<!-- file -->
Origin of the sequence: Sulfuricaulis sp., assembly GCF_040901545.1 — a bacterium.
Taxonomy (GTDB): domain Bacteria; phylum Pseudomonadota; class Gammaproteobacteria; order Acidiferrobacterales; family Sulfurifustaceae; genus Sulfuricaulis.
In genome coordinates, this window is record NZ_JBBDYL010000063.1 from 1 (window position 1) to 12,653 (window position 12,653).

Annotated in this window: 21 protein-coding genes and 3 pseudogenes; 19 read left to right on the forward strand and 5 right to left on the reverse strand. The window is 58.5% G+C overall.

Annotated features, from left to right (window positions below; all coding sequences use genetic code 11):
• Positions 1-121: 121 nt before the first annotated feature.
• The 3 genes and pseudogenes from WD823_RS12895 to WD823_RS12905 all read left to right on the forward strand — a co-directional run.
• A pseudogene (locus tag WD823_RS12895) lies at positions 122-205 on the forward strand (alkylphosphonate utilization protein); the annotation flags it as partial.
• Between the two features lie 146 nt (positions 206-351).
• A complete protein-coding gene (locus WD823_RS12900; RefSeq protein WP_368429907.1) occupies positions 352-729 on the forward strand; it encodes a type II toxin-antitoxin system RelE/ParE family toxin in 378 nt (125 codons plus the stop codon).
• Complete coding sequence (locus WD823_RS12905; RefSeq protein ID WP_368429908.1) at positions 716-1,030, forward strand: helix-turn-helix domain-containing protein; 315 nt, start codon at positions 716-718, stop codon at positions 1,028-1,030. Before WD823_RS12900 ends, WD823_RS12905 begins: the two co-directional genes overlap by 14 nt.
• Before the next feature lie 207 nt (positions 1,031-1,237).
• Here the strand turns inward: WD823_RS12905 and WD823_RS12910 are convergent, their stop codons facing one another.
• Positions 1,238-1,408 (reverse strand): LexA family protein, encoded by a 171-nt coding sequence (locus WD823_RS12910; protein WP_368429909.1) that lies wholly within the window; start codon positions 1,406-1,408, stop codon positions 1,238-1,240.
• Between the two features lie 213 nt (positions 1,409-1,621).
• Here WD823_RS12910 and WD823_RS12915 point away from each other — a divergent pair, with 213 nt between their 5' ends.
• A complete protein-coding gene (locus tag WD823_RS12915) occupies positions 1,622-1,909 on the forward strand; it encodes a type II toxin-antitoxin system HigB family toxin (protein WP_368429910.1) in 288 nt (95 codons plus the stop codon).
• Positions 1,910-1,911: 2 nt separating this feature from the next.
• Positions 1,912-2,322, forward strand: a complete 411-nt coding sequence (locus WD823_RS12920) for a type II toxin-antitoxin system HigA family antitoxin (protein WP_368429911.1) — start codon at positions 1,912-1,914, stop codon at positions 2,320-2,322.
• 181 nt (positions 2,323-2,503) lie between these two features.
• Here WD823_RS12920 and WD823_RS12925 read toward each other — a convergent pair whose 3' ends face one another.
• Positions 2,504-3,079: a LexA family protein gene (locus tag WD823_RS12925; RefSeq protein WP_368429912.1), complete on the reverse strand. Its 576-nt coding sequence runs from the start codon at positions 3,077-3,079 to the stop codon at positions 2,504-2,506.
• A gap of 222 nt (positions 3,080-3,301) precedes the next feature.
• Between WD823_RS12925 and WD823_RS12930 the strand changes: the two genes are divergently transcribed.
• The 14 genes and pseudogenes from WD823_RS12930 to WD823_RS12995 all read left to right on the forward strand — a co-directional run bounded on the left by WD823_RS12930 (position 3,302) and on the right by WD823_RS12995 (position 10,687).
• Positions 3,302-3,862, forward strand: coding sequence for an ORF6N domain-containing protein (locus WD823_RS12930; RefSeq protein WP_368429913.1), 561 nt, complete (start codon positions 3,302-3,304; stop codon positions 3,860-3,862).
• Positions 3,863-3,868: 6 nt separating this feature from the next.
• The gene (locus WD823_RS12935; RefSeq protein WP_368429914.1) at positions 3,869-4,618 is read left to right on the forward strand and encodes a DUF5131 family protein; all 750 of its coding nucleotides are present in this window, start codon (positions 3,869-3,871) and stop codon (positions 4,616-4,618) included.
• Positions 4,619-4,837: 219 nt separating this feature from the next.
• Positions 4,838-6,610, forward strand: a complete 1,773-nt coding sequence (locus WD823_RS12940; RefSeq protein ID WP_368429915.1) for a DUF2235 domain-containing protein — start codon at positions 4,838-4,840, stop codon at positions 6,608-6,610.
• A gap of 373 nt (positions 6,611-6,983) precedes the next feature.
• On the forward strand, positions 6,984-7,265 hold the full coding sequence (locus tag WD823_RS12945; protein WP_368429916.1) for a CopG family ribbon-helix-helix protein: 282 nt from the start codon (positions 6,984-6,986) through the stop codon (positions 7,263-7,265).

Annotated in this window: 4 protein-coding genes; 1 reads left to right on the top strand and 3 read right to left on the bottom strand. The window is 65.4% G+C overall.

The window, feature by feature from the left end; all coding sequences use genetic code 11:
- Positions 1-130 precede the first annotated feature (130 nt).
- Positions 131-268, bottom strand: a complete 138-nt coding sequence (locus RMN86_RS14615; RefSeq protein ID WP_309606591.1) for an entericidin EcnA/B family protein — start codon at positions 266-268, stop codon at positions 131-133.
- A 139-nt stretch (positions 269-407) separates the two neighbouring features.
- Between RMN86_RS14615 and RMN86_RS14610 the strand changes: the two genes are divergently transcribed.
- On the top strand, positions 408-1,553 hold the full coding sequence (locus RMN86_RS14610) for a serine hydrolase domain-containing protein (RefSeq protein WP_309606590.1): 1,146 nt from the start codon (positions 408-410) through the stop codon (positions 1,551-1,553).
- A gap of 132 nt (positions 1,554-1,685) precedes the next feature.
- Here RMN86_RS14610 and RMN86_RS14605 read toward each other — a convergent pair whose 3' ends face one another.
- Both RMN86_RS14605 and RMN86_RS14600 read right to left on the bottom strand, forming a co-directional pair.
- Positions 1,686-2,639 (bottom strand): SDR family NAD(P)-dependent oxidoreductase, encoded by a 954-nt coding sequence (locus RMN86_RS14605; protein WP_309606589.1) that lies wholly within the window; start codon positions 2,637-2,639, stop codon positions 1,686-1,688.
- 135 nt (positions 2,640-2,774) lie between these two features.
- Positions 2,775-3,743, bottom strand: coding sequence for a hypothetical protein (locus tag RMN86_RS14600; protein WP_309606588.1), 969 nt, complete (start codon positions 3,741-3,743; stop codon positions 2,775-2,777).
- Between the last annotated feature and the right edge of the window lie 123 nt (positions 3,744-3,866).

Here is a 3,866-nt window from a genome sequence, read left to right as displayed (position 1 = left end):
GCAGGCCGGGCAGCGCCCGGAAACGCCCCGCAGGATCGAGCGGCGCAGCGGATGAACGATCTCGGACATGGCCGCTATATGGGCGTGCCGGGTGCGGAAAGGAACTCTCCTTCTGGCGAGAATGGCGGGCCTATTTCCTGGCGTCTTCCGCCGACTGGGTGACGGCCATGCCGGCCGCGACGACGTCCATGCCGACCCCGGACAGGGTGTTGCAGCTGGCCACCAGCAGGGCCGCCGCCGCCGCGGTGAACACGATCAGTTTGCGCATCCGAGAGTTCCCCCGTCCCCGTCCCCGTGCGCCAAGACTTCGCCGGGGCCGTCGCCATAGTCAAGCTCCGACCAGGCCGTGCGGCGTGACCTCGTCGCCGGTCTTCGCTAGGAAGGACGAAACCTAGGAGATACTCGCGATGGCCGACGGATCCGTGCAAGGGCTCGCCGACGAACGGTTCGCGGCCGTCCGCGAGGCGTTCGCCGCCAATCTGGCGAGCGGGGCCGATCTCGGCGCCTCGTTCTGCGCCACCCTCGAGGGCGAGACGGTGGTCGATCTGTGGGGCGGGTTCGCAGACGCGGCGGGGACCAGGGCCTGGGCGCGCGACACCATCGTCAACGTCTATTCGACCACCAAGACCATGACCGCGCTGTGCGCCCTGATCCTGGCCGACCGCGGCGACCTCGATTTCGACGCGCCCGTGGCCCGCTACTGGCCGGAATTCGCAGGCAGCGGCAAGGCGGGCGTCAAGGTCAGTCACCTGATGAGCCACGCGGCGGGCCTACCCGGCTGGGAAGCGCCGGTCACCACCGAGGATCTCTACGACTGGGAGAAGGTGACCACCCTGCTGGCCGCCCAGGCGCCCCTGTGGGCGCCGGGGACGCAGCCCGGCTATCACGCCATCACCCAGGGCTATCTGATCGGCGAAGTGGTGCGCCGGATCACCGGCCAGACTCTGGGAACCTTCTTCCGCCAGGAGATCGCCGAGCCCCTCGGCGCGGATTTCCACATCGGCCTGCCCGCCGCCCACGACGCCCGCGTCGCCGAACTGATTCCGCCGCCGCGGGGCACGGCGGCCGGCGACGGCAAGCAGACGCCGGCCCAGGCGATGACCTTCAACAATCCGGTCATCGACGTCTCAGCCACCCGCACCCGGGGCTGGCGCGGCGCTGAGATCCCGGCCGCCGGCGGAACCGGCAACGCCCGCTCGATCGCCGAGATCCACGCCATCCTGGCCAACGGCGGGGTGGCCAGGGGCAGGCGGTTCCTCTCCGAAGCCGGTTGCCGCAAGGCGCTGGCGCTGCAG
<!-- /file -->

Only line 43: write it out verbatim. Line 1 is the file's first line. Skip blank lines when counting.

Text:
- Positions 1,686-2,639 (bottom strand): SDR family NAD(P)-dependent oxidoreductase, encoded by a 954-nt coding sequence (locus RMN86_RS14605; protein WP_309606589.1) that lies wholly within the window; start codon positions 2,637-2,639, stop codon positions 1,686-1,688.